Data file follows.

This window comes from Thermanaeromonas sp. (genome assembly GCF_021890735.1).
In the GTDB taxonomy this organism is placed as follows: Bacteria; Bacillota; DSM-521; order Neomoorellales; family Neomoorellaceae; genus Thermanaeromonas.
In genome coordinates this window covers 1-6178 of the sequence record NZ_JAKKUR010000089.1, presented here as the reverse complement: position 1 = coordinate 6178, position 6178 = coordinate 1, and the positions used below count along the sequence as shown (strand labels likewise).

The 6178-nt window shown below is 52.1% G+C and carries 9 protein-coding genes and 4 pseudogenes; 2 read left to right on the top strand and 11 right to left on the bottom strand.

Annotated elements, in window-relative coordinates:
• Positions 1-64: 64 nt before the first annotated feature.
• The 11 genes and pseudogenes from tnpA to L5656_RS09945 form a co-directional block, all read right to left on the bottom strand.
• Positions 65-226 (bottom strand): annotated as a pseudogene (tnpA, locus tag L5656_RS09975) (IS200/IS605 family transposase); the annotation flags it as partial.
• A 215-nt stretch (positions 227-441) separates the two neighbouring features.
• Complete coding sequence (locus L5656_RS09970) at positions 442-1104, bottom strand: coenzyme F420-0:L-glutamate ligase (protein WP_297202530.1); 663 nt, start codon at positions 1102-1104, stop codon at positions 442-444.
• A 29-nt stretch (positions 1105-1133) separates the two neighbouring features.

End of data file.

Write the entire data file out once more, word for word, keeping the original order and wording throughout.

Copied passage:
This window comes from Thermanaeromonas sp. (genome assembly GCF_021890735.1).
In the GTDB taxonomy this organism is placed as follows: Bacteria; Bacillota; DSM-521; order Neomoorellales; family Neomoorellaceae; genus Thermanaeromonas.
In genome coordinates this window covers 1-6178 of the sequence record NZ_JAKKUR010000089.1, presented here as the reverse complement: position 1 = coordinate 6178, position 6178 = coordinate 1, and the positions used below count along the sequence as shown (strand labels likewise).

The 6178-nt window shown below is 52.1% G+C and carries 9 protein-coding genes and 4 pseudogenes; 2 read left to right on the top strand and 11 right to left on the bottom strand.

Annotated elements, in window-relative coordinates:
• Positions 1-64: 64 nt before the first annotated feature.
• The 11 genes and pseudogenes from tnpA to L5656_RS09945 form a co-directional block, all read right to left on the bottom strand.
• Positions 65-226 (bottom strand): annotated as a pseudogene (tnpA, locus tag L5656_RS09975) (IS200/IS605 family transposase); the annotation flags it as partial.
• A 215-nt stretch (positions 227-441) separates the two neighbouring features.
• Complete coding sequence (locus L5656_RS09970) at positions 442-1104, bottom strand: coenzyme F420-0:L-glutamate ligase (protein WP_297202530.1); 663 nt, start codon at positions 1102-1104, stop codon at positions 442-444.
• A 29-nt stretch (positions 1105-1133) separates the two neighbouring features.